The movie came out in 1996, somewhat bridging the gap between the cult TV show’s Comedy Central and Sci-Fi Channel years. Universal Pictures thought they could turn the TV show into a cheap but profitable franchise for themselves, while the creators of the show thought that successful live “riffs” of the show before audiences proved that it could work in a group theater setting.

The first featurette, released at the time of the film’s release, shows a Satellite of Love crew happily working on the film. The second, made for this Blu-ray release, delves into the constant struggle that the MSTies had with Universal executives to make the film. Having signed onto the film, Universal insisted on having input into seemingly every decision, including approving or vetoing individual jokes (a Bootsy Collins reference was changed, bizarrely, to a Leona Helmsley reference) and test-screening rough drafts of the film to death. (It’s grimly ironic that the movie trailer touts that the MST3K crew “can make jokes without a censor” in the film, since the meddling from Universal was much more pervasive than anything the show had gotten from Comedy Central or Sci-Fi.)

Michael J. Nelson, Trace Beaulieu and Kevin Murphy, along with showrunner (and UW-Madison grad)  Jim Mallon, complain openly about the arduous process, and it’s clear that they regard the finished product as a compromised thing. “The joy of doing this was strained terribly through this odd, arbitrary process.” Mallon said.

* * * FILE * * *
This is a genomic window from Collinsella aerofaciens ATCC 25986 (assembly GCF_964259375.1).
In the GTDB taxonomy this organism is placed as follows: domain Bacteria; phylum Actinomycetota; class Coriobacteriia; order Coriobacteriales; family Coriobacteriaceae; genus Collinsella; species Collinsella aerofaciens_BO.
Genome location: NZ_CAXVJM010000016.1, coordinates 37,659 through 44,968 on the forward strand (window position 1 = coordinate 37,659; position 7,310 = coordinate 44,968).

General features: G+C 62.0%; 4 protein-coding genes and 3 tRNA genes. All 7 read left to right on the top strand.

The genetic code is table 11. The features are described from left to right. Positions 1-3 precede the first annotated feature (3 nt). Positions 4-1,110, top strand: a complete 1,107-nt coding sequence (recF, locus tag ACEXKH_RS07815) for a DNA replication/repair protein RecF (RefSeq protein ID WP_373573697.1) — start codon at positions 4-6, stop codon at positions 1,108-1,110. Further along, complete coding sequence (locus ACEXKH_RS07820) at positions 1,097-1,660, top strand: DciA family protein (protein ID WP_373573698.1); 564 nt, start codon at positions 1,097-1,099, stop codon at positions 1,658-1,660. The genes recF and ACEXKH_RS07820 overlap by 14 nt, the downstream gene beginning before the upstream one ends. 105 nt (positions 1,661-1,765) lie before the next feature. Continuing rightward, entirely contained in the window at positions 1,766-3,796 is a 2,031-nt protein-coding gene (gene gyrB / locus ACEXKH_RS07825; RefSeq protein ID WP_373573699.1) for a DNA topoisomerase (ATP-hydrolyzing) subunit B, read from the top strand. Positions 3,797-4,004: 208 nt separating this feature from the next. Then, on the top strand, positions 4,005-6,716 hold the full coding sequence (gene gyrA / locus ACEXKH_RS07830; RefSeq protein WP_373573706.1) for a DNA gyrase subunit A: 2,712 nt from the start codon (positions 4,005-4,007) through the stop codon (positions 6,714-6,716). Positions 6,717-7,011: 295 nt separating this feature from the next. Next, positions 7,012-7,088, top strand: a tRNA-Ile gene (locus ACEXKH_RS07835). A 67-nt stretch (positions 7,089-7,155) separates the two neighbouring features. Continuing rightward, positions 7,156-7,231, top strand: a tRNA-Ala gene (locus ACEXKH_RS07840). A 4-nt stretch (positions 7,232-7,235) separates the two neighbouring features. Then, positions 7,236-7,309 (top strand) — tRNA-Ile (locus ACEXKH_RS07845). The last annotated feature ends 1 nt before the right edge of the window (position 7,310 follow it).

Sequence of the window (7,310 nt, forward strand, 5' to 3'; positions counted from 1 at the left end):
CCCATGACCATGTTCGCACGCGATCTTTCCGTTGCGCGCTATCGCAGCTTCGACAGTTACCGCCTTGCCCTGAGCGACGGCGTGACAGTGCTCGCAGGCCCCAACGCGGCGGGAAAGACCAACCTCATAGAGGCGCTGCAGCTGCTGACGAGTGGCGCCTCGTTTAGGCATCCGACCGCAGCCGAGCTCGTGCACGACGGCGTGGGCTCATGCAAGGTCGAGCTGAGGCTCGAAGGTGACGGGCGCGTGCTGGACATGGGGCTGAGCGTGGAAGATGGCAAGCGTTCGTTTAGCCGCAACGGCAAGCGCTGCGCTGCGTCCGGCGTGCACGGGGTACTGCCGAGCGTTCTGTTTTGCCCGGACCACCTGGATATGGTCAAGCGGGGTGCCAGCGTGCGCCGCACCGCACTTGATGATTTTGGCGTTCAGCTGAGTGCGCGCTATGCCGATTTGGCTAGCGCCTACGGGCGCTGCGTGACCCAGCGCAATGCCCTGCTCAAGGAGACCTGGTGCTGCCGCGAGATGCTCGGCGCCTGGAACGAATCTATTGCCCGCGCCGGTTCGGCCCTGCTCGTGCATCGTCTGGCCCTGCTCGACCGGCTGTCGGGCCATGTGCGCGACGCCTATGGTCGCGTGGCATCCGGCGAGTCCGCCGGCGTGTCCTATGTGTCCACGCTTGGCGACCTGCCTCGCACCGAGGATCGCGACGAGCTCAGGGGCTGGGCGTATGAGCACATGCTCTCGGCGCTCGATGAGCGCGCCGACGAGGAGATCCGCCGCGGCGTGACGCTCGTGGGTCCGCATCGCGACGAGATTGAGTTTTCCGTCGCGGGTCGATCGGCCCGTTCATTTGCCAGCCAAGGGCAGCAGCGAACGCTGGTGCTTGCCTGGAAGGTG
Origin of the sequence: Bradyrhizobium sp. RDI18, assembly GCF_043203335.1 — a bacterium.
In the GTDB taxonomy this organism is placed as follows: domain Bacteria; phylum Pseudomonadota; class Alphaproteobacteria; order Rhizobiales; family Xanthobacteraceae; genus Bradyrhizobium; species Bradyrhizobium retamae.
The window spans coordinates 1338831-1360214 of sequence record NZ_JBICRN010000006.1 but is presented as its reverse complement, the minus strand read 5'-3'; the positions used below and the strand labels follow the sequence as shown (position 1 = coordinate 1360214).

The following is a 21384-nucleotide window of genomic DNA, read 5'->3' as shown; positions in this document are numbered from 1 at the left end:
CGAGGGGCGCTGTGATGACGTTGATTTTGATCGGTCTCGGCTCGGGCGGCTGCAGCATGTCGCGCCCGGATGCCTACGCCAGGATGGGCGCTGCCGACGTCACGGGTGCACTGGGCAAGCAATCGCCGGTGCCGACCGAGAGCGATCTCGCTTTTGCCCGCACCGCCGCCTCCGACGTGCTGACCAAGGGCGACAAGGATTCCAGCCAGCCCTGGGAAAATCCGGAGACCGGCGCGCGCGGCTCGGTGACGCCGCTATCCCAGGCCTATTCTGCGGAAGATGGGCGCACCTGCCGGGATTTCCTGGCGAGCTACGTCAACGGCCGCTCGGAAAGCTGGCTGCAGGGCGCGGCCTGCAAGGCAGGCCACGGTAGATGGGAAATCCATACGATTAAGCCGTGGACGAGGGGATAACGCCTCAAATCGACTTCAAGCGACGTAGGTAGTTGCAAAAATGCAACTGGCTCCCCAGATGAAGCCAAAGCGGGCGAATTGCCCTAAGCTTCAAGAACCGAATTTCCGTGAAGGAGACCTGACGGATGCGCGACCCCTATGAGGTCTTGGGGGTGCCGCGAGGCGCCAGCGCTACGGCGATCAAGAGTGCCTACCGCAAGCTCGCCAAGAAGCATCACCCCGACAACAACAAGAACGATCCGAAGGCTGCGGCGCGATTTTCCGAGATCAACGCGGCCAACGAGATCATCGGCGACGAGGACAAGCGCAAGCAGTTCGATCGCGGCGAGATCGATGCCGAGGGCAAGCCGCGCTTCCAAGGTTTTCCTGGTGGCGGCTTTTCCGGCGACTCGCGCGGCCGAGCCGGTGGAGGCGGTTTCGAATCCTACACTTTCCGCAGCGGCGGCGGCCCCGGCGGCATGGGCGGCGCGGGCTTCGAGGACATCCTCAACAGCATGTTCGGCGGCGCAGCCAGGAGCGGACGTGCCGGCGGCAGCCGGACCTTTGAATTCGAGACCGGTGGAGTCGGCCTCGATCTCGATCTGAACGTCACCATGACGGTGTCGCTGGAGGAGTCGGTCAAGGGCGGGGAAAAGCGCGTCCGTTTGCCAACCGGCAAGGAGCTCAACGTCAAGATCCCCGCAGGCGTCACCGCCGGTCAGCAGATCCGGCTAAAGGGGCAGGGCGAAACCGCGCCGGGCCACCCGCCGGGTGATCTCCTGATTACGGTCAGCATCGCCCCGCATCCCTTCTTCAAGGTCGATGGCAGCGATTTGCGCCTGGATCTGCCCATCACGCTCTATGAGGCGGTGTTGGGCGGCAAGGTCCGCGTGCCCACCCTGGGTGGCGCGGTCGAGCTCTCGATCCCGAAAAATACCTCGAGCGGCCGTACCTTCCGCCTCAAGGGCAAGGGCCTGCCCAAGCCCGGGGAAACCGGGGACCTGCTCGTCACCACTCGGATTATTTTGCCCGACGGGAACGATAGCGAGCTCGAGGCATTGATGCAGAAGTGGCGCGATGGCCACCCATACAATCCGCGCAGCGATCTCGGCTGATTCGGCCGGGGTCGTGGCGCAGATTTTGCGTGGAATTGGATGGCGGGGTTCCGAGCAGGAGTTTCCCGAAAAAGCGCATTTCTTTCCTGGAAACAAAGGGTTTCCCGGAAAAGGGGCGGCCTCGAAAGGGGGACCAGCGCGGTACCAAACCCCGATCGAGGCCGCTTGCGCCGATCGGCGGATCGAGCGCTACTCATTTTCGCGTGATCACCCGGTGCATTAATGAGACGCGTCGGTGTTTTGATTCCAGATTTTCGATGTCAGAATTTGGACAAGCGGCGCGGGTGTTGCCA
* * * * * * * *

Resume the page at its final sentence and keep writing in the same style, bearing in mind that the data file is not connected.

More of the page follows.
That said, the movie itself comes off, as Murphy puts it, as a “better-than-average” episode of the TV show, with significantly better production values given to the host segments, which were shot on a much bigger studio space. The movie that the guys riff on, “This Island Earth,” is actually a pretty good scifi movie, and overall the image pops on Blu-ray in a way most episodes of the TV show just wouldn’t. The release also includes deleted scenes (axed by the studio, naturally) and you get a taste of the cover version of the MST3K theme song done for the movie by Dave Alvin.

In the end, I’ll bet the experience of making the movie was so painful for Mike and the gang that I doubt they’ll ever pop in a copy of the Blu-ray release. But for fans, its an essential part of the collection, and a surprisingly revealing look at the hazards of letting outsiders into your strange little world in the hopes of achieving mainstream success. Better to stay on your own Satellite of Love, unreachable by the mad scientists down below, doing it on your own terms.

DVD review: “Mystery Science Theater 3000, Vol. XXVI”

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In their day, the snarky ‘bots of “Mystery Science Theater 3000″ took their fair share of hits from respectable movie lovers, who didn’t like the idea of somebody making a living making fun of the works of others. If you were a film purist who couldn’t bear the thought of seeing a movie presented in the wrong aspect ratio or, heavens, colorized, the notion of having the screen image partially obscured by three silhouettes pointing out how the leading man looks like Jeff Conaway would be unbearable.